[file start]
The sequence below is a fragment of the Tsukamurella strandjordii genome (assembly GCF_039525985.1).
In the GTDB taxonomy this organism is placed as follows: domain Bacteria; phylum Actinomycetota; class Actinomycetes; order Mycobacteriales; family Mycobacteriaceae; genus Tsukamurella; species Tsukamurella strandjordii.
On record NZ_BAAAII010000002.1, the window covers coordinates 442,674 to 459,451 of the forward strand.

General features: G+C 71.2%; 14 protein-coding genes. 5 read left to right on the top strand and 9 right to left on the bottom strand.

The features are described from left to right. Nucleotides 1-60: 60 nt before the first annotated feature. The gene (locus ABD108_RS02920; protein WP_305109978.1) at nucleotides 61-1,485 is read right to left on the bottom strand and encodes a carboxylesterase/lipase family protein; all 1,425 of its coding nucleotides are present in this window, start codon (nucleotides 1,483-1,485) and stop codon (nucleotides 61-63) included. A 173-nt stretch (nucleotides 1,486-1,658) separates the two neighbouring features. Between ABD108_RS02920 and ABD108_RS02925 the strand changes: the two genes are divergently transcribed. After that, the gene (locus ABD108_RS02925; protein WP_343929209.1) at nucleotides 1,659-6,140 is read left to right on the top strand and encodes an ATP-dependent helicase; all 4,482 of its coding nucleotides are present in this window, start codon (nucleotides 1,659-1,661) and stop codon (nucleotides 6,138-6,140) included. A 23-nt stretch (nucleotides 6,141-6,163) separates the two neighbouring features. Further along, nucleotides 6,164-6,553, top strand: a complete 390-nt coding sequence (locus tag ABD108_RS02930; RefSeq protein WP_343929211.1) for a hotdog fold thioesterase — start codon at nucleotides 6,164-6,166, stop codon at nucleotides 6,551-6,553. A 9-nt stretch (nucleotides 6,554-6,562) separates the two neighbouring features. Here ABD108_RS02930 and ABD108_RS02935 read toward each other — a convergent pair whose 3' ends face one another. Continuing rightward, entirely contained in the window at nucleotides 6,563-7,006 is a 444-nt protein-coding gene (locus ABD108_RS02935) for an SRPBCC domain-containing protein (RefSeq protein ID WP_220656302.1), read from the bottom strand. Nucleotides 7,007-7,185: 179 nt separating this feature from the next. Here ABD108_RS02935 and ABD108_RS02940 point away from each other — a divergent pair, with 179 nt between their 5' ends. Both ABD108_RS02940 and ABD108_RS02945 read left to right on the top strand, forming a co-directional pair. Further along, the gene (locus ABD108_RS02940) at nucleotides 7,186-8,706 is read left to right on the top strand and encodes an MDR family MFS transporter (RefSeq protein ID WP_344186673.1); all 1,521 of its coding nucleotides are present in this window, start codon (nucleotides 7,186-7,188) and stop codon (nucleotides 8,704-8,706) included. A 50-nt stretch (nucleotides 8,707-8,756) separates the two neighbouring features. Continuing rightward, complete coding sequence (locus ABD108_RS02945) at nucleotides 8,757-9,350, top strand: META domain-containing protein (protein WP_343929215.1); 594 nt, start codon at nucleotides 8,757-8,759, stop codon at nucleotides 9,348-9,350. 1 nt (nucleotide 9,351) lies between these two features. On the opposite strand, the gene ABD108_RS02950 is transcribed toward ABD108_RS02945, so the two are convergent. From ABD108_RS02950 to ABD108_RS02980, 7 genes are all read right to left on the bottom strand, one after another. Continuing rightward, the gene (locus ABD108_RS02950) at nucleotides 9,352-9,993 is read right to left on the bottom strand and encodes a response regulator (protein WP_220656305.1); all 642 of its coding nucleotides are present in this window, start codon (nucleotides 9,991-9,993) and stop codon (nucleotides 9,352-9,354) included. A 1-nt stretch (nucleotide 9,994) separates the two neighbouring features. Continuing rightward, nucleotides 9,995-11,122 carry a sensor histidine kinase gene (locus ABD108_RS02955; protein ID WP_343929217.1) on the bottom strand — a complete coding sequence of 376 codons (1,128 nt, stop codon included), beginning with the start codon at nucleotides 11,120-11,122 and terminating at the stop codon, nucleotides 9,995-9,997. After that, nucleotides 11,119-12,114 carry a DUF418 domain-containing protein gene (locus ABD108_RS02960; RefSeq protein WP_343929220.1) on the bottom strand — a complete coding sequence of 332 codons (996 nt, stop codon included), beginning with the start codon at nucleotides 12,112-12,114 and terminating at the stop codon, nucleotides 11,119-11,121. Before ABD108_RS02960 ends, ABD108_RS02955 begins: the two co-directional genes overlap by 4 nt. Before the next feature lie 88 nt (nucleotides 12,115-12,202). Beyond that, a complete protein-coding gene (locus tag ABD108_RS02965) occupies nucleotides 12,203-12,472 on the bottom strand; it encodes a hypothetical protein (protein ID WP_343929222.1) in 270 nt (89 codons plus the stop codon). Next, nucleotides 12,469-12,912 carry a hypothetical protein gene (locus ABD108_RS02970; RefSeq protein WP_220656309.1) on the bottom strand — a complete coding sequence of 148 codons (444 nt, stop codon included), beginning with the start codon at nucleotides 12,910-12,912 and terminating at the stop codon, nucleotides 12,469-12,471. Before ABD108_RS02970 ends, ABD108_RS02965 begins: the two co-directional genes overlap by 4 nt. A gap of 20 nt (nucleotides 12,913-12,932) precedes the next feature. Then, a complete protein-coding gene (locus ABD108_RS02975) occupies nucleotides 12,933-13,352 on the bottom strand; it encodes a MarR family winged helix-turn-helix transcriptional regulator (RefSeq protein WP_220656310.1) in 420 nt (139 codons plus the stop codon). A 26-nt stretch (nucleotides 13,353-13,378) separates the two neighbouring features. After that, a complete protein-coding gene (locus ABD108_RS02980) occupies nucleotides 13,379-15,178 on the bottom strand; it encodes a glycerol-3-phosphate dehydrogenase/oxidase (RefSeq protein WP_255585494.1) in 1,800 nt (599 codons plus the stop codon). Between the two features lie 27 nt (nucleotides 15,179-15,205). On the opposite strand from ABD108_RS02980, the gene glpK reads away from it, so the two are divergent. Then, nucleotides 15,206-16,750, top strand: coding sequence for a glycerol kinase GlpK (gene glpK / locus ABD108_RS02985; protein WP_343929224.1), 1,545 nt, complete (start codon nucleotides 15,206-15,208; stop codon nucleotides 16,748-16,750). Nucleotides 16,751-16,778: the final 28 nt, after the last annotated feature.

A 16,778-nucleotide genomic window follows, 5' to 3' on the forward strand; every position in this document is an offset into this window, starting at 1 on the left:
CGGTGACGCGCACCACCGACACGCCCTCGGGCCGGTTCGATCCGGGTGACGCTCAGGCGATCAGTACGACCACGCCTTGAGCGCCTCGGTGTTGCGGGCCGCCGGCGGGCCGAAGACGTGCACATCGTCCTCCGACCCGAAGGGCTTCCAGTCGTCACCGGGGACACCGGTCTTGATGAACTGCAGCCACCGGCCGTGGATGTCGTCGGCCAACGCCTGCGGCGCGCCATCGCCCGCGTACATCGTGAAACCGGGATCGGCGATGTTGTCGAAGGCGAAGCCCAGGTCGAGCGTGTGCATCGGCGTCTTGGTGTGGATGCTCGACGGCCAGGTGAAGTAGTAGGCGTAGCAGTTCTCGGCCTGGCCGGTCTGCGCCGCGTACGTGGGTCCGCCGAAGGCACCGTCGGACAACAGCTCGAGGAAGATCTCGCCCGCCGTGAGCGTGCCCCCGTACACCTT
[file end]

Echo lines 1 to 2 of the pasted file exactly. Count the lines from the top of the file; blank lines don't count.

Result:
The sequence below is a fragment of the Tsukamurella strandjordii genome (assembly GCF_039525985.1).
In the GTDB taxonomy this organism is placed as follows: domain Bacteria; phylum Actinomycetota; class Actinomycetes; order Mycobacteriales; family Mycobacteriaceae; genus Tsukamurella; species Tsukamurella strandjordii.